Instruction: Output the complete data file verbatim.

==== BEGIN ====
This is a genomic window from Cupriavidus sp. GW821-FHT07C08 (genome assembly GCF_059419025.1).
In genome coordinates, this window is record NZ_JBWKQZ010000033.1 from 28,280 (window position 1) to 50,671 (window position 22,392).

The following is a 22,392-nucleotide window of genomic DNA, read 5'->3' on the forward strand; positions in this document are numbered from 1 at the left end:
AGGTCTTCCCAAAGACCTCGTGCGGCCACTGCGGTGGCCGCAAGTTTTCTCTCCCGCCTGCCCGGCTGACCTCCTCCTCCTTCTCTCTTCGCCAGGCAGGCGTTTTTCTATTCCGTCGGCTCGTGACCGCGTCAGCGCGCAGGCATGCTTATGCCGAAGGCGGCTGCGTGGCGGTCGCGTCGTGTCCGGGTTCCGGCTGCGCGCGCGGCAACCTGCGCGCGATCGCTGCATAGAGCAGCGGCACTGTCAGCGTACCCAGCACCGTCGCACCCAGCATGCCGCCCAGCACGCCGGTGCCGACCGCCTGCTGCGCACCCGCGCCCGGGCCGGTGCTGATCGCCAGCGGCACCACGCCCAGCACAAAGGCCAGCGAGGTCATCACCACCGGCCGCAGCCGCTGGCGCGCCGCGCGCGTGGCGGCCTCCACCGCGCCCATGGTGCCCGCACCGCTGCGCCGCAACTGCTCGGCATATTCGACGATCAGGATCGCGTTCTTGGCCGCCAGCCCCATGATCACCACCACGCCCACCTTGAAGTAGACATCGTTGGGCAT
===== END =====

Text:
This is a genomic window from Cupriavidus sp. GW821-FHT07C08 (genome assembly GCF_059419025.1).
In genome coordinates, this window is record NZ_JBWKQZ010000033.1 from 28,280 (window position 1) to 50,671 (window position 22,392).

The following is a 22,392-nucleotide window of genomic DNA, read 5'->3' on the forward strand; positions in this document are numbered from 1 at the left end:
AGGTCTTCCCAAAGACCTCGTGCGGCCACTGCGGTGGCCGCAAGTTTTCTCTCCCGCCTGCCCGGCTGACCTCCTCCTCCTTCTCTCTTCGCCAGGCAGGCGTTTTTCTATTCCGTCGGCTCGTGACCGCGTCAGCGCGCAGGCATGCTTATGCCGAAGGCGGCTGCGTGGCGGTCGCGTCGTGTCCGGGTTCCGGCTGCGCGCGCGGCAACCTGCGCGCGATCGCTGCATAGAGCAGCGGCACTGTCAGCGTACCCAGCACCGTCGCACCCAGCATGCCGCCCAGCACGCCGGTGCCGACCGCCTGCTGCGCACCCGCGCCCGGGCCGGTGCTGATCGCCAGCGGCACCACGCCCAGCACAAAGGCCAGCGAGGTCATCACCACCGGCCGCAGCCGCTGGCGCGCCGCGCGCGTGGCGGCCTCCACCGCGCCCATGGTGCCCGCACCGCTGCGCCGCAACTGCTCGGCATATTCGACGATCAGGATCGCGTTCTTGGCCGCCAGCCCCATGATCACCACCACGCCCACCTTGAAGTAGACATCGTTGGGCAT